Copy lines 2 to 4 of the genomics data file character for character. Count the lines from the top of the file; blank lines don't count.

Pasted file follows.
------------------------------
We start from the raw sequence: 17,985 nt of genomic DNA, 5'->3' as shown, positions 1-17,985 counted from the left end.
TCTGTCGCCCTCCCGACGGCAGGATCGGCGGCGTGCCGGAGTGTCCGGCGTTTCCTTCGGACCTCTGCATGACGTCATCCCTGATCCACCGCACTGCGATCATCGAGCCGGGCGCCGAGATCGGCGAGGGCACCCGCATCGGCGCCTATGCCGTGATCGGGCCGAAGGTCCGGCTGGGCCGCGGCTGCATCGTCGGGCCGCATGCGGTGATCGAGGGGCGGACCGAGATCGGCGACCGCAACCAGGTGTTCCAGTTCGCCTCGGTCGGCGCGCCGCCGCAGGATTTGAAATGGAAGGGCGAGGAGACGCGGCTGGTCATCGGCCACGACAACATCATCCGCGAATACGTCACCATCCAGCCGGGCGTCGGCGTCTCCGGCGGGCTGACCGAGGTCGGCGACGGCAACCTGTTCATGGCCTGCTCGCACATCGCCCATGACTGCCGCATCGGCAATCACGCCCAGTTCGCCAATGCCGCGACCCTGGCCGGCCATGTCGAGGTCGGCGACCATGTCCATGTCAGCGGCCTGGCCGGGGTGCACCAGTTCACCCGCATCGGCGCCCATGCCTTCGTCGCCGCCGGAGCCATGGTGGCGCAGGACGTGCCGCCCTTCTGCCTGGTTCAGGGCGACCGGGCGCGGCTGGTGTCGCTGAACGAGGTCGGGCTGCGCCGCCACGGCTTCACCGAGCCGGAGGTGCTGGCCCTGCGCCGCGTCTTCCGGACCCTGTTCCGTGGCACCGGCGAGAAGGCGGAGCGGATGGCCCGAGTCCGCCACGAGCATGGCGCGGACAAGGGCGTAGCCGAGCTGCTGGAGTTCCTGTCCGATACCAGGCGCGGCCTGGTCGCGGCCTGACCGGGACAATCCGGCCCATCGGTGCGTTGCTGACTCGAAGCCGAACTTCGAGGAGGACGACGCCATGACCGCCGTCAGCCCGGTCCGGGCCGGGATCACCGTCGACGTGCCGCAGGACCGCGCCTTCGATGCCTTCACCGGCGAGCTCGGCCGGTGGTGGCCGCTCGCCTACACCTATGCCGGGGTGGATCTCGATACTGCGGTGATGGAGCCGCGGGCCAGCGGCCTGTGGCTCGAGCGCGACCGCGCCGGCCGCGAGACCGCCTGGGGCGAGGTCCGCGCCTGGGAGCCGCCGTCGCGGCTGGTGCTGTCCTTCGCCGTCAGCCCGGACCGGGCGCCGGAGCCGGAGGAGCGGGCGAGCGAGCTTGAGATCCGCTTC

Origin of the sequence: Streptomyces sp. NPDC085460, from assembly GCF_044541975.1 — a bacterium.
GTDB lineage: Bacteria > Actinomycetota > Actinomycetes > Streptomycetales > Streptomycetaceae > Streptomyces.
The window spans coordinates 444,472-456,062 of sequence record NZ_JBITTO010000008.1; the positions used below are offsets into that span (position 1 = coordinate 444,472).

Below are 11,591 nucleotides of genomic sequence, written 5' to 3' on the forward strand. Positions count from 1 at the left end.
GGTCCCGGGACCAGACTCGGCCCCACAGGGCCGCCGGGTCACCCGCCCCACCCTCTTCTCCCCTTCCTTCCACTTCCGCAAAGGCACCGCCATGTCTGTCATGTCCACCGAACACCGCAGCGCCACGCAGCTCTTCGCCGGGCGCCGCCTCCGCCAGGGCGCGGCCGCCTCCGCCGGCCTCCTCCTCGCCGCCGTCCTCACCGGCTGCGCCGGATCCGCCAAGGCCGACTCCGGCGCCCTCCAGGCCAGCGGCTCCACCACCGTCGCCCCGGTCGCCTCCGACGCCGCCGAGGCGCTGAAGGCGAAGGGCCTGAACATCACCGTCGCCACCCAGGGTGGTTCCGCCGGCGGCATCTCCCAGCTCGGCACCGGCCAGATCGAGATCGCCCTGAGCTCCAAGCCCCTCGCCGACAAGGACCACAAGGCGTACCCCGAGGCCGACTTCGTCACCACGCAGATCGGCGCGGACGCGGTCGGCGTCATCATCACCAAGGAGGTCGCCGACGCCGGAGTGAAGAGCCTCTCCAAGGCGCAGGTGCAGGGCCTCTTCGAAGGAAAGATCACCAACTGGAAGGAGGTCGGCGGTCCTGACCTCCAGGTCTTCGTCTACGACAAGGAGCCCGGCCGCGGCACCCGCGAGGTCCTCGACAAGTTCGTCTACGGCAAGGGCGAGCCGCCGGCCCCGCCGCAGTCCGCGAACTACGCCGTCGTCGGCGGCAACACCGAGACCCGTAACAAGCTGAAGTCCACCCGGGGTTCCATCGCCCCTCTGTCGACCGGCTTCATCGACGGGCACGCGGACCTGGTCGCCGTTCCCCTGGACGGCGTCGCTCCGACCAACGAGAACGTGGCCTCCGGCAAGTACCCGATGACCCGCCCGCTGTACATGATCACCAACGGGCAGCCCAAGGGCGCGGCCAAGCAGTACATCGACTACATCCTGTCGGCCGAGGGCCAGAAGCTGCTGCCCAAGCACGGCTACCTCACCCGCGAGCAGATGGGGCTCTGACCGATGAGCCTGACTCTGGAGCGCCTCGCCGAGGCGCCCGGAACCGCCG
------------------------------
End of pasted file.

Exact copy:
TCTGTCGCCCTCCCGACGGCAGGATCGGCGGCGTGCCGGAGTGTCCGGCGTTTCCTTCGGACCTCTGCATGACGTCATCCCTGATCCACCGCACTGCGATCATCGAGCCGGGCGCCGAGATCGGCGAGGGCACCCGCATCGGCGCCTATGCCGTGATCGGGCCGAAGGTCCGGCTGGGCCGCGGCTGCATCGTCGGGCCGCATGCGGTGATCGAGGGGCGGACCGAGATCGGCGACCGCAACCAGGTGTTCCAGTTCGCCTCGGTCGGCGCGCCGCCGCAGGATTTGAAATGGAAGGGCGAGGAGACGCGGCTGGTCATCGGCCACGACAACATCATCCGCGAATACGTCACCATCCAGCCGGGCGTCGGCGTCTCCGGCGGGCTGACCGAGGTCGGCGACGGCAACCTGTTCATGGCCTGCTCGCACATCGCCCATGACTGCCGCATCGGCAATCACGCCCAGTTCGCCAATGCCGCGACCCTGGCCGGCCATGTCGAGGTCGGCGACCATGTCCATGTCAGCGGCCTGGCCGGGGTGCACCAGTTCACCCGCATCGGCGCCCATGCCTTCGTCGCCGCCGGAGCCATGGTGGCGCAGGACGTGCCGCCCTTCTGCCTGGTTCAGGGCGACCGGGCGCGGCTGGTGTCGCTGAACGAGGTCGGGCTGCGCCGCCACGGCTTCACCGAGCCGGAGGTGCTGGCCCTGCGCCGCGTCTTCCGGACCCTGTTCCGTGGCACCGGCGAGAAGGCGGAGCGGATGGCCCGAGTCCGCCACGAGCATGGCGCGGACAAGGGCGTAGCCGAGCTGCTGGAGTTCCTGTCCGATACCAGGCGCGGCCTGGTCGCGGCCTGACCGGGACAATCCGGCCCATCGGTGCGTTGCTGACTCGAAGCCGAACTTCGAGGAGGACGACGCCATGACCGCCGTCAGCCCGGTCCGGGCCGGGATCACCGTCGACGTGCCGCAGGACCGCGCCTTCGATGCCTTCACCGGCGAGCTCGGCCGGTGGTGGCCGCTCGCCTACACCTATGCCGGGGTGGATCTCGATACTGCGGTGATGGAGCCGCGGGCCAGCGGCCTGTGGCTCGAGCGCGACCGCGCCGGCCGCGAGACCGCCTGGGGCGAGGTCCGCGCCTGGGAGCCGCCGTCGCGGCTGGTGCTGTCCTTCGCCGTCAGCCCGGACCGGGCGCCGGAGCCGGAGGAGCGGGCGAGCGAGCTTGAGATCCGCTTC

Origin of the sequence: Streptomyces sp. NPDC085460, from assembly GCF_044541975.1 — a bacterium.
GTDB lineage: Bacteria > Actinomycetota > Actinomycetes > Streptomycetales > Streptomycetaceae > Streptomyces.